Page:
Cannon said she hopes the drainage issues can be fixed soon.
“When they built the homes in that development next door, that’s when this started taking place,” she said. “For many years we have buried our loved ones out there and never this.”
She said she has learned that several people have spoken with an attorney about filing a class-action lawsuit. For now, she said, she is waiting to see what happens before taking any action of her own.
“We’re praying that everything will turn out to be the best,” she said.
Gardner said he already has joined the class-action lawsuit. He doesn’t want anyone else to suffer like he has in the past month.
For Gardner — whose father and brother also are buried in the cemetery — the grief has been compounded by several factors. He was unable to visit his mother prior to her death because of pandemic restrictions, and then at her graveside service, a pool of water from previous rains had to be pumped from his mother’s vault before her casket could be lowered.
“It was still a struggle to let her body be at rest, so that was heartbreaking,” he said.
He just wants to see the issue resolved.
“I think it’s a drainage problem, and a site development problem,” Gardner said. “The cemetery looks like it’s a drainage pond for the development. … They’re going to have to correct that drainage problem. I would like to see no more bodies (buried) out there until that’s corrected. And if it can’t be corrected, they need to move those bodies to another location.”
Town officials have issued statements on the town’s Facebook page almost daily since the flooding — providing information and updates on the situation and letting residents know what steps are being taken.
“The town takes this matter very seriously, as the Oakland-Tildenville Cemetery is a resting place for our community’s beloved family members,” officials wrote.
Pulte Homes, the neighboring development currently under construction to the north of the cemetery, started pumping water from the cemetery almost immediately; the town offered emergency assistance.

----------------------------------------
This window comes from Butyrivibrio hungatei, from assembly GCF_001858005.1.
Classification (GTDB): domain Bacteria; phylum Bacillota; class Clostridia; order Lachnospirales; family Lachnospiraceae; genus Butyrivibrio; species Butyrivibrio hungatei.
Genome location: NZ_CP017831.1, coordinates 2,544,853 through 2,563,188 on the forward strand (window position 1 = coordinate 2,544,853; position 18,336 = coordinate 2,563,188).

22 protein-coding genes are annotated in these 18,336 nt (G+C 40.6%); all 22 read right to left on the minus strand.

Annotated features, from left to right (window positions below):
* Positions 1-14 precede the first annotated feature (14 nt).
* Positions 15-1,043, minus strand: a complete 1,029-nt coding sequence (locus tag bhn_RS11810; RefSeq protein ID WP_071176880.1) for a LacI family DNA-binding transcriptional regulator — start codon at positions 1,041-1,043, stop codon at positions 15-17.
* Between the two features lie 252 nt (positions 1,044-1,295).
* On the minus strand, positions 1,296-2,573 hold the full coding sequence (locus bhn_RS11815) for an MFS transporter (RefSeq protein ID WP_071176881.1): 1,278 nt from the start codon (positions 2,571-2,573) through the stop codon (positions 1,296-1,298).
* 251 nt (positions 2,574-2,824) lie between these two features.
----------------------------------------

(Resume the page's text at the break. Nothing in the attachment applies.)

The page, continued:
“Due to the serious and sensitive nature of this flooding issue, the town has called upon the developer to swiftly work on a permanent solution,” one Facebook statement read.
According to a Sept. 28 post, the town met with the cemetery board that day “to express our sincere apologies for the pain the community has suffered due to the flooding, to hear their concerns and to let them know the steps the town is taking to help fix this complex issue.”
Pulte Homes has been continually pumping water from the site.
When town staff noticed a potential contributing factor to the flooding, it plugged a pipe that had been installed as part of the development, according to one Facebook post.
In an Oct. 1 Facebook post, the town said officials had been in contact with Pulte Homes and its engineer, the St. Johns River Water Management System and FDOT — “to formulate a permanent fix for the drainage issues. We are committed to working toward a resolution with property owners, community members and state agencies.”
The town’s most recent Facebook post regarding the cemetery stated: “The town continues ongoing conversations with property owners, community members and state agencies to make progress toward a permanent solution on the cemetery drainage issue.”
Orlando resident Sasha Gipson started an online petition to gather signatures in a show of support after the flooding occurred.
She is related to nearly a dozen people buried in the Oakland-Tildenville Cemetery, and she said many of them were under water following the heavy rains.
“Me and my auntie were both down for days after going to the cemetery,” Gipson said. “It was devastating. … It really tugged at my heartstrings.”
By Monday evening, nearly 700 concerned citizens had signed the petition, and many commented that they had relatives — parents, grandparents, great-grandparents, brothers and sisters and children — buried in the cemetery.
“Resting places need to be protected,” one person wrote. “Our loved ones’ final resting place is all we have left besides our love and memories.”
“My loved ones are here,” wrote another. “It’s like an opened wound.”
“No family should have to see their loved ones’ final resting place like this,” a third person wrote.
Gipson said Monday she was waiting to hear the outcome of Tuesday’s meeting (after press time) between the town, the cemetery board members and family representatives before deciding what to do with the signatures.
“There are certain protocols we have to go through,” she said. “It’s not an overnight process, but we do expect it to be done in a timely and respectful manner. … It’s a very sensitive subject.”
To sign the petition, visit sign.moveon.org/petitions/protect-oakland-cemetery.
Ransom estimates there are more than 400 people at rest in the cemetery, but no one knows for sure since some were buried without headstones or markers before the cemetery became incorporated.
“That’s disturbing their peace out there,” Ranson said the deceased. “We buried them in peace, and we want them to stay in peace.”